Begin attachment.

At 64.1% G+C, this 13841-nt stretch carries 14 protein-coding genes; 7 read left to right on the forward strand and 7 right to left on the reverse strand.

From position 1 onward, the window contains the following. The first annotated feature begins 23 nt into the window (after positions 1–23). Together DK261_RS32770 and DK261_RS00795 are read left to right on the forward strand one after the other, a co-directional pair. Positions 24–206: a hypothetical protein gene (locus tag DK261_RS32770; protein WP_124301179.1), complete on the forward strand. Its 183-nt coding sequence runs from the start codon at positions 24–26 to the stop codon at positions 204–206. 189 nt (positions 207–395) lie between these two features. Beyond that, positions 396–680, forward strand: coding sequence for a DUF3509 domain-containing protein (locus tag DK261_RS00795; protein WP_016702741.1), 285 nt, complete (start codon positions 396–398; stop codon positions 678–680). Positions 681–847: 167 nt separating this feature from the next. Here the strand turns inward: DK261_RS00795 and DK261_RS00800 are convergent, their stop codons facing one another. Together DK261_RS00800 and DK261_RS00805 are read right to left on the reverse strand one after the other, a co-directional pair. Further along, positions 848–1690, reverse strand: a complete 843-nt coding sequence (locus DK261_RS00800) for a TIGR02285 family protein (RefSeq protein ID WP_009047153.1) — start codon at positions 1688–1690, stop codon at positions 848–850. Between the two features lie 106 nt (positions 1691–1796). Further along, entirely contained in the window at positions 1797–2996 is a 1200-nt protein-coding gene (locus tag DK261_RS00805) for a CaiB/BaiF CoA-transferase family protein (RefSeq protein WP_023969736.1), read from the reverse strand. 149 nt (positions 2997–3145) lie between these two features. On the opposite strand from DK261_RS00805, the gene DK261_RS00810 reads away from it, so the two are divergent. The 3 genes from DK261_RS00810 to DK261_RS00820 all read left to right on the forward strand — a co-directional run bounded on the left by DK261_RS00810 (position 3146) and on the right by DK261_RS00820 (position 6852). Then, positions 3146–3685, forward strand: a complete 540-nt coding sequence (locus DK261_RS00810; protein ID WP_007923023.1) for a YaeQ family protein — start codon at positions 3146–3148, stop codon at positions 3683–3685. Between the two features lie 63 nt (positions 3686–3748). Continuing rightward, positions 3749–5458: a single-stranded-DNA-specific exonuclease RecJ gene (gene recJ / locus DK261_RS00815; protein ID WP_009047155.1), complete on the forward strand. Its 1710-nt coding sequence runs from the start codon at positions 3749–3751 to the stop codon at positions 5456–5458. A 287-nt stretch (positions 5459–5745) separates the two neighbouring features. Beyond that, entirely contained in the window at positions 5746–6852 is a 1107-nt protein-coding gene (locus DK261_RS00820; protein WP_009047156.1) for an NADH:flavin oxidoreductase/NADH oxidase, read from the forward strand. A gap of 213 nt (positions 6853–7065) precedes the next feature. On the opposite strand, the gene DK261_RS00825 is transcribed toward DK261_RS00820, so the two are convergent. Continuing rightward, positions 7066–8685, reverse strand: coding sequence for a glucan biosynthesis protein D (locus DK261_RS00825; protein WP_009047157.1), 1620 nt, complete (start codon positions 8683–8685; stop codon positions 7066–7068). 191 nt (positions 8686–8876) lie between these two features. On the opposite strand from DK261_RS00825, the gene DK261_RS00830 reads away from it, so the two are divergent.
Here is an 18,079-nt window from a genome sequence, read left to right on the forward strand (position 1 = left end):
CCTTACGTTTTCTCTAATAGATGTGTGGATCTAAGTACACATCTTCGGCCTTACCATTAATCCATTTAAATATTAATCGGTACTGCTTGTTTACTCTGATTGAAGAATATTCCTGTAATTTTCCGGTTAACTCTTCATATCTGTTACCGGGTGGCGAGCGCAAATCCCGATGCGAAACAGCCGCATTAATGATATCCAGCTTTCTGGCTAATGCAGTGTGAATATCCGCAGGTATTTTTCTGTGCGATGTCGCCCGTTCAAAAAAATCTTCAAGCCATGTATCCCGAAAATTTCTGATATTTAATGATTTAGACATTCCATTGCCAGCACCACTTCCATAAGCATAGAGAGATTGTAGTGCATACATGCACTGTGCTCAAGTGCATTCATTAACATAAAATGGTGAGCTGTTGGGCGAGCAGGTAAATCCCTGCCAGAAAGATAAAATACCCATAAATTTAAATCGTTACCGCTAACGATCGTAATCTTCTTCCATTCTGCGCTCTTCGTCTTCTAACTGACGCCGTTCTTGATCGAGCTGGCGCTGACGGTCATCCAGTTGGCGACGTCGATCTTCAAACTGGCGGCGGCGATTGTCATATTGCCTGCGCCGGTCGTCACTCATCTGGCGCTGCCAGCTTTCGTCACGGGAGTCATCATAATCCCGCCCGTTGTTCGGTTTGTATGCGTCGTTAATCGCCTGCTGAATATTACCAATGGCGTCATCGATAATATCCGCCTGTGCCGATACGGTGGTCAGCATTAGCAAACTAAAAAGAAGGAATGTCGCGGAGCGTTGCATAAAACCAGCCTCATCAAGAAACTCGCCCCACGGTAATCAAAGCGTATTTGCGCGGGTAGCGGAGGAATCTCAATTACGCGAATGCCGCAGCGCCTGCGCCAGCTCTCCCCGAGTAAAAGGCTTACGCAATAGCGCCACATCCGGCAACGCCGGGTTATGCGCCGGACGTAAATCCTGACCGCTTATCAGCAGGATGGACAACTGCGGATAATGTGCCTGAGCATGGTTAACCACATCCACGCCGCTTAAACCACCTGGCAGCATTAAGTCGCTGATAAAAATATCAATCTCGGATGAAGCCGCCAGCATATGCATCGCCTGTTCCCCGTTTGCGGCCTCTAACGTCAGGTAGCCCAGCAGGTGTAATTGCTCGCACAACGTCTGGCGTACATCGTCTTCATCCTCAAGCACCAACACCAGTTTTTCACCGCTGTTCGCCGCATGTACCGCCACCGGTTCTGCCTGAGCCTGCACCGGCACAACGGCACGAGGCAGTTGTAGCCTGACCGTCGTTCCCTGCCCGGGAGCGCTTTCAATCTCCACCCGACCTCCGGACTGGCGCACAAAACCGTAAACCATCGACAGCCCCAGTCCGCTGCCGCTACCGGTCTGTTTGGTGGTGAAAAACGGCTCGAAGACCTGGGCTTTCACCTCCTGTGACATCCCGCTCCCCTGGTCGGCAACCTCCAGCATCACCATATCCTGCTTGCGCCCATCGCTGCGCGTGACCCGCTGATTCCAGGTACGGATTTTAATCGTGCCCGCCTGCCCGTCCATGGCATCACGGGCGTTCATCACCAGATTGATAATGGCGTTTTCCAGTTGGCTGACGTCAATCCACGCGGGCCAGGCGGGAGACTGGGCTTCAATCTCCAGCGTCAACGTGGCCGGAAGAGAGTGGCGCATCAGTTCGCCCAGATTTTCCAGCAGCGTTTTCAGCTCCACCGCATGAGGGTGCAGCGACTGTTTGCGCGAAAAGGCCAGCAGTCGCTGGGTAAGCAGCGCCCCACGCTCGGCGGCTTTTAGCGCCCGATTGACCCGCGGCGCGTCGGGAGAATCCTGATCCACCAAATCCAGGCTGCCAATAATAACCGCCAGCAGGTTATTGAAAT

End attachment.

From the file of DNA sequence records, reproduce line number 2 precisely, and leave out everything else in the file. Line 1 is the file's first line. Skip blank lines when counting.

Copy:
From position 1 onward, the window contains the following. The first annotated feature begins 23 nt into the window (after positions 1–23). Together DK261_RS32770 and DK261_RS00795 are read left to right on the forward strand one after the other, a co-directional pair. Positions 24–206: a hypothetical protein gene (locus tag DK261_RS32770; protein WP_124301179.1), complete on the forward strand. Its 183-nt coding sequence runs from the start codon at positions 24–26 to the stop codon at positions 204–206. 189 nt (positions 207–395) lie between these two features. Beyond that, positions 396–680, forward strand: coding sequence for a DUF3509 domain-containing protein (locus tag DK261_RS00795; protein WP_016702741.1), 285 nt, complete (start codon positions 396–398; stop codon positions 678–680). Positions 681–847: 167 nt separating this feature from the next. Here the strand turns inward: DK261_RS00795 and DK261_RS00800 are convergent, their stop codons facing one another. Together DK261_RS00800 and DK261_RS00805 are read right to left on the reverse strand one after the other, a co-directional pair. Further along, positions 848–1690, reverse strand: a complete 843-nt coding sequence (locus DK261_RS00800) for a TIGR02285 family protein (RefSeq protein ID WP_009047153.1) — start codon at positions 1688–1690, stop codon at positions 848–850. Between the two features lie 106 nt (positions 1691–1796). Further along, entirely contained in the window at positions 1797–2996 is a 1200-nt protein-coding gene (locus tag DK261_RS00805) for a CaiB/BaiF CoA-transferase family protein (RefSeq protein WP_023969736.1), read from the reverse strand. 149 nt (positions 2997–3145) lie between these two features. On the opposite strand from DK261_RS00805, the gene DK261_RS00810 reads away from it, so the two are divergent. The 3 genes from DK261_RS00810 to DK261_RS00820 all read left to right on the forward strand — a co-directional run bounded on the left by DK261_RS00810 (position 3146) and on the right by DK261_RS00820 (position 6852). Then, positions 3146–3685, forward strand: a complete 540-nt coding sequence (locus DK261_RS00810; protein ID WP_007923023.1) for a YaeQ family protein — start codon at positions 3146–3148, stop codon at positions 3683–3685. Between the two features lie 63 nt (positions 3686–3748). Continuing rightward, positions 3749–5458: a single-stranded-DNA-specific exonuclease RecJ gene (gene recJ / locus DK261_RS00815; protein ID WP_009047155.1), complete on the forward strand. Its 1710-nt coding sequence runs from the start codon at positions 3749–3751 to the stop codon at positions 5456–5458. A 287-nt stretch (positions 5459–5745) separates the two neighbouring features. Beyond that, entirely contained in the window at positions 5746–6852 is a 1107-nt protein-coding gene (locus DK261_RS00820; protein WP_009047156.1) for an NADH:flavin oxidoreductase/NADH oxidase, read from the forward strand. A gap of 213 nt (positions 6853–7065) precedes the next feature. On the opposite strand, the gene DK261_RS00825 is transcribed toward DK261_RS00820, so the two are convergent. Continuing rightward, positions 7066–8685, reverse strand: coding sequence for a glucan biosynthesis protein D (locus DK261_RS00825; protein WP_009047157.1), 1620 nt, complete (start codon positions 8683–8685; stop codon positions 7066–7068). 191 nt (positions 8686–8876) lie between these two features. On the opposite strand from DK261_RS00825, the gene DK261_RS00830 reads away from it, so the two are divergent.